Having collected over $30 million in fees in the last week, a cute NFT pet game called Axie Infinity is currently raking in more protocol revenue than Ethereum and Bitcoin, and more than the next 11 top-ranking dapps – that is, Uniswap, PancakeSwap, Aave, Compound, SushiSwap, QuickSwap, MetaMask, Lido Finance, MakerDAO and Synthetix – combined. And in this case, its business model is designed so the people profiting from it are not just a bunch of crypto bros getting richer. It’s people farther down the food chain, those who are usually excluded from these kinds of life-changing moments of wealth creation.
With almost half a million daily active users (DAU) and an estimated 60% of those coming from the Philippines, Axie is exploding. To put this into perspective, around the end of July 2020, just before I first wrote about it, Axie’s DAU was below 500. But ever since the developing world got wind of this Pokémon-esque video game that pays to play, the product found its fit with a segment of the global population that hasn’t traditionally been a top priority for tech companies.
I’ve seen a few Twitter-based armchair critics label the pursuit of SLP, Axie’s battle reward token, as meaningless grinding. It’s understandable how they’d arrive at this conclusion, where people are familiar only with the exploitative business models of the traditional gaming industry and haven’t yet grasped how decentralized gaming is different. But it also reveals a lack of consideration for those who have found real value and purpose in these games. Many Axie players have been grinding much harder in their day jobs and getting much less for it.
To them, play-to-earn looks pretty good. So good, in fact, that I’ve heard a few murmurs that we might soon see increasing numbers of workers ditching their offline jobs to seek a career in the Metaverse instead. Here in the Philippines, it's not hard to imagine how that could happen. It isn’t much of a departure from the usual narrative of the Filipino migrant worker.
“They nurse the sick in California, drive fuel trucks in Iraq, sail cargo ships through the Panama Canal and cruise ships through the Gulf of Alaska. They pour sake for Japanese salarymen and raise the children of Saudi businessmen,” wrote Richard C. Paddock in a 2006 LA Times article about the Philippines’ most successful export: its people.
Back in the 1970s, when the Philippines was suffering a political crisis and massive domestic unemployment, then-President Ferdinand Marcos came up with a new labor export policy involving the “active and systemic migration” of the nation’s people. It was meant only as a temporary solution, with the added benefit of consolidating foreign exchange with inbound remittances. Today, more than 10 million Filipinos live across the globe, with 2.2 million of those identified as Overseas Filipino Workers, or OFWs. The money they send home makes up almost 10% of national GDP, ranking the Philippines in the top four recipients of remittances globally, behind India, China and Mexico.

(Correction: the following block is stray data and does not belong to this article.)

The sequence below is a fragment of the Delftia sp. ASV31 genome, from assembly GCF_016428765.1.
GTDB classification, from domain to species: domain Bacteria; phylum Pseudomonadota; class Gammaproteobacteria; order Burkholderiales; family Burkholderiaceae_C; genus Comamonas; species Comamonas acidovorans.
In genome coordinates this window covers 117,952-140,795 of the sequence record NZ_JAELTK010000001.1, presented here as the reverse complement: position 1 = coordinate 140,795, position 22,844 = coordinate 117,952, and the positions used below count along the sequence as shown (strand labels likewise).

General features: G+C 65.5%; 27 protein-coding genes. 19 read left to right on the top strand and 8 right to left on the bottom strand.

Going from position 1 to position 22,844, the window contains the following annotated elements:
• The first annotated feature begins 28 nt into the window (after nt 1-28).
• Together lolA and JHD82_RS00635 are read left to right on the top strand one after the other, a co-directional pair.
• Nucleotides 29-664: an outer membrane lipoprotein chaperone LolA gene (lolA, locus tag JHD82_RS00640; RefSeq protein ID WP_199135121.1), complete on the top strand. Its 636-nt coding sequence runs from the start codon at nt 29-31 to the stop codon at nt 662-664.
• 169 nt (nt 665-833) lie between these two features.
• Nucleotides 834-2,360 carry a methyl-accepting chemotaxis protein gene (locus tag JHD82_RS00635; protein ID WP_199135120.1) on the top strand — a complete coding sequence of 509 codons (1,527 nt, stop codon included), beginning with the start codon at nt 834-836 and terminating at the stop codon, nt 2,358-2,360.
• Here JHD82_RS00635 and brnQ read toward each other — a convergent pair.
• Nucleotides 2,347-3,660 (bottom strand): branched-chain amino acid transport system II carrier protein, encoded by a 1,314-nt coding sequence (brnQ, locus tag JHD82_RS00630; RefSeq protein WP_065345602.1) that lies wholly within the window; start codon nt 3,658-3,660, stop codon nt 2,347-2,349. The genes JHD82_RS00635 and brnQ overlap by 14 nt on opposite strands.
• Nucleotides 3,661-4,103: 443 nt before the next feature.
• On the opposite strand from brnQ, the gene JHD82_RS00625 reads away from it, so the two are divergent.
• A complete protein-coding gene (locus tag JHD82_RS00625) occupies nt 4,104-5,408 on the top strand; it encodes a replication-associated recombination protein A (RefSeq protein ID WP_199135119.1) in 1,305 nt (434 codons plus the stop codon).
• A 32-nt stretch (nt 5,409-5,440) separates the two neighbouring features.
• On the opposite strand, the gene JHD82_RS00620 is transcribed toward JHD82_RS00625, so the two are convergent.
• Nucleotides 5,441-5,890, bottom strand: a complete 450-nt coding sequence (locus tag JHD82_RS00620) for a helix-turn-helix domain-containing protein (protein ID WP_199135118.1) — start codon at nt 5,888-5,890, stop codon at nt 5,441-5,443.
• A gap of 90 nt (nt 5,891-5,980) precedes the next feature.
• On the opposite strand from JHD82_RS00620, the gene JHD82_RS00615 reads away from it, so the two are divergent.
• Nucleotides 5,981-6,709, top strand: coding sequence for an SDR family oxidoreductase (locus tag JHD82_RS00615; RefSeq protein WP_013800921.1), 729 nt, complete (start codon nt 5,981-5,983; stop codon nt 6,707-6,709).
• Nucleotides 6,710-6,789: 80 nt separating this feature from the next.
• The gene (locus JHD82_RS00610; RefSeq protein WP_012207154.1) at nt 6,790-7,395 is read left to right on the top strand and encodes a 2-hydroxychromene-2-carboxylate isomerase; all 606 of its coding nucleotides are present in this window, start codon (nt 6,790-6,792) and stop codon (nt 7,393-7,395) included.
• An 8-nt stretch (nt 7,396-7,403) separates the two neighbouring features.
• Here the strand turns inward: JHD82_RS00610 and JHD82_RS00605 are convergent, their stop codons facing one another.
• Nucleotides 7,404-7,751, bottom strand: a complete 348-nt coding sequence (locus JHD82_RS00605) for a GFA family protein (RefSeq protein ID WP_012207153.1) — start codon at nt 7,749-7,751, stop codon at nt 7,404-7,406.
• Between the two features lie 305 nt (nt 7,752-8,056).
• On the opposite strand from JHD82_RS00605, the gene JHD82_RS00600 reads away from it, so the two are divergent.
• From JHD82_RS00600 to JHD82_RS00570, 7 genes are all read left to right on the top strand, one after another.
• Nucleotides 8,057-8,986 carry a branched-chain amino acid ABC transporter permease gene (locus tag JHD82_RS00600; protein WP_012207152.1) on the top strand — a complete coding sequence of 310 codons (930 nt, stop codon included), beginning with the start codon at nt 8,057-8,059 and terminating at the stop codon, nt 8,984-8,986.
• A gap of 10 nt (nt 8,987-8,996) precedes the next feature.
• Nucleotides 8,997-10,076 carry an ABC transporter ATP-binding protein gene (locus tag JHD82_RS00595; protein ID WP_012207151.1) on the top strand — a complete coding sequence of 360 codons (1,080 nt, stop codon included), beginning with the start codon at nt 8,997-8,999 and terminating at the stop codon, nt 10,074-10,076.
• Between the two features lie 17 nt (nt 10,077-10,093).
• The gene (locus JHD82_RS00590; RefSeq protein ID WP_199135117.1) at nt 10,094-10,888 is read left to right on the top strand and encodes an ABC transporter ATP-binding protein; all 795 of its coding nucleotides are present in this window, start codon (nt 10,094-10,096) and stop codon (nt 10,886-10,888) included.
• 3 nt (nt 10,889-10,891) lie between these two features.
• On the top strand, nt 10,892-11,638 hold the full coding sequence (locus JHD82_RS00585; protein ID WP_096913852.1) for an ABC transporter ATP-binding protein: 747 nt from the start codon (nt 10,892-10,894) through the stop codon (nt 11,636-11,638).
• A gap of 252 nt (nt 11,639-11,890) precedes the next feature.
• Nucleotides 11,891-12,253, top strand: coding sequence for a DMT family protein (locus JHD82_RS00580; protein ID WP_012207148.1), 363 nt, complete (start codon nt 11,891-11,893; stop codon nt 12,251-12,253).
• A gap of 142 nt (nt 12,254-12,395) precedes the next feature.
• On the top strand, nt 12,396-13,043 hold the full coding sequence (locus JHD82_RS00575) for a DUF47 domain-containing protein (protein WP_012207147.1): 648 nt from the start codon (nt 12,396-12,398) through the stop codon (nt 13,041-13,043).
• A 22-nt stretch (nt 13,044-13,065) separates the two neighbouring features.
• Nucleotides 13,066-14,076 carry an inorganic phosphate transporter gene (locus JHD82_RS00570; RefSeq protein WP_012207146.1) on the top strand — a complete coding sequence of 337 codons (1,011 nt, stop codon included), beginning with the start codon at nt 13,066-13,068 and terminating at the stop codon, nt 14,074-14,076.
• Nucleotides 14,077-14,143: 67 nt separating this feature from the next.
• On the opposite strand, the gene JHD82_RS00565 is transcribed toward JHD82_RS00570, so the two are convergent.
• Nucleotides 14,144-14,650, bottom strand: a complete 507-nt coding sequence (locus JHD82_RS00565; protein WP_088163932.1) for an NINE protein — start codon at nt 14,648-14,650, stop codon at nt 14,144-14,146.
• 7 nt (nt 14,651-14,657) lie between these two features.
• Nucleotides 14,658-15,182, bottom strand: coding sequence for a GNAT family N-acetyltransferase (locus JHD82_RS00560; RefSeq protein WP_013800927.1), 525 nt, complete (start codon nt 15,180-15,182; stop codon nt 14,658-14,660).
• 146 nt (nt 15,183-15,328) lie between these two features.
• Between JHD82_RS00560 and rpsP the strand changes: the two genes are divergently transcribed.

In early 2020, when the COVID-19 pandemic hit and OFWs were being laid off by the plane-load, the World Bank feared the value of remittances to low- and middle- income countries could slide by 20% or more, leaving vulnerable households in the lurch and putting a tremendous strain on government relief efforts. But that’s not how it has turned out. A recent central bank report shows the volume of remittances has actually exceeded pre-pandemic levels to hit $11 billion in the first quarter of 2021. That’s an all-time high.
But don’t jump to celebrate; this isn’t necessarily good news. Since March 2020, around 400,000 OFWs have been displaced due to pandemic-related job cuts. Without the reinstatement of those jobs, this tells us the remittance burden has simply intensified for those still gainfully employed overseas. Or, stranded OFWs are drawing down their savings to meet the deficit. Or, those repatriated may have brought back months if not years of savings in one lump sum, artificially boosting the income data. Or, all of the above.
Upon their return home, repatriated workers face uncertain employment prospects, forced to compete for jobs in a country that didn’t have enough work or good enough wages for them even before it entered its worst recession on record. This is a massive problem, not only for OFWs but their families, too, who rely on that money coming in. As such, there is now a huge need for the government to target employment generation and deliver policies encouraging OFWs to undergo retraining and learn new skills to protect their livelihoods.
But where will those jobs come from, especially for those low-skilled workers in the services sector who were cleaners, nannies, drivers, wait staff and so on, overseas? Or their countrymen who previously worked in any of the local industries that were decimated by COVID-19, such as tourism, hospitality, retail, transport and manufacturing? Left idle, it’s no surprise that more and more of these un- and under- employed are migrating to where the money is, the Metaverse.
The average player can earn 4,500 $SLP a month, so if we assume that about a third of those Pinoy players are playing at the optimal level, they are collectively going to earn 222,750,000 $SLP this month. How much is $SLP in peso terms? Well, as of this week, it’s over 9 pesos each, which means that these kids are cumulatively going to be raking in around 2 BILLION PESOS this month. To put that into perspective: 2 billion pesos is the average amount of remittances that ALL the OFWs living in Hong Kong send back home to the Philippines each month.
Luis, a friend of mine in the CryptoPH scene, published this newsletter on July 9. Given Axie’s breakneck growth rate, the numbers are already superseded. So I caught up with Luis to brainstorm how long it might be before the value of inbound SLP rivals the Philippines’ largest source of international remittances, that is, the United States at roughly $10 billion per year.
Let’s be conservative and assume the average Axie player earns about 150 SLP daily. If SLP is trading at $0.20, and there are one million Filipino DAU, that would bring in US$10.8 billion annually. This is totally conceivable when you think of it as less than 1% user adoption in a country with a populace of 111 million, or if you think of it as a slice of the total revenue that could be generated by play-to-earn as a sector. NFT games are rapidly increasing in popularity, with more and more developers eyeing the Philippines as a highly marketable launchpad.